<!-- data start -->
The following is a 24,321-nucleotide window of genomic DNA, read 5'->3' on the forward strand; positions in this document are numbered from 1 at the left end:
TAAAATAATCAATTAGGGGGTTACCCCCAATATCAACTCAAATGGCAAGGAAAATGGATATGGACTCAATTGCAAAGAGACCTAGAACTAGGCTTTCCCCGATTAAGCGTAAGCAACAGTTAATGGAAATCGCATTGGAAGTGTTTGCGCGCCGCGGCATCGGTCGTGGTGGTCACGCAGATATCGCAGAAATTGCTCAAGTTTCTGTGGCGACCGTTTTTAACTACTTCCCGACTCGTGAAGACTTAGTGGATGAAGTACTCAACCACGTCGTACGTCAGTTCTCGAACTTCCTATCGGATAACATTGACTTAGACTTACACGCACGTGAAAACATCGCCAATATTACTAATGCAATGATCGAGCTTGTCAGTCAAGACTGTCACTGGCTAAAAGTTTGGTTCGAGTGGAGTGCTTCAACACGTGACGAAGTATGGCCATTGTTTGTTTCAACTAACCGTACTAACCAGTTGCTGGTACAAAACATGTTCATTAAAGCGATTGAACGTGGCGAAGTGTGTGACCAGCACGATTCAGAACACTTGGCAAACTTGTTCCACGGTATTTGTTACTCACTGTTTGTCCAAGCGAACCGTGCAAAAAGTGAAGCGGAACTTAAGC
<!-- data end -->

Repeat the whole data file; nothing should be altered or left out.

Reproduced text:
The following is a 24,321-nucleotide window of genomic DNA, read 5'->3' on the forward strand; positions in this document are numbered from 1 at the left end:
TAAAATAATCAATTAGGGGGTTACCCCCAATATCAACTCAAATGGCAAGGAAAATGGATATGGACTCAATTGCAAAGAGACCTAGAACTAGGCTTTCCCCGATTAAGCGTAAGCAACAGTTAATGGAAATCGCATTGGAAGTGTTTGCGCGCCGCGGCATCGGTCGTGGTGGTCACGCAGATATCGCAGAAATTGCTCAAGTTTCTGTGGCGACCGTTTTTAACTACTTCCCGACTCGTGAAGACTTAGTGGATGAAGTACTCAACCACGTCGTACGTCAGTTCTCGAACTTCCTATCGGATAACATTGACTTAGACTTACACGCACGTGAAAACATCGCCAATATTACTAATGCAATGATCGAGCTTGTCAGTCAAGACTGTCACTGGCTAAAAGTTTGGTTCGAGTGGAGTGCTTCAACACGTGACGAAGTATGGCCATTGTTTGTTTCAACTAACCGTACTAACCAGTTGCTGGTACAAAACATGTTCATTAAAGCGATTGAACGTGGCGAAGTGTGTGACCAGCACGATTCAGAACACTTGGCAAACTTGTTCCACGGTATTTGTTACTCACTGTTTGTCCAAGCGAACCGTGCAAAAAGTGAAGCGGAACTTAAGC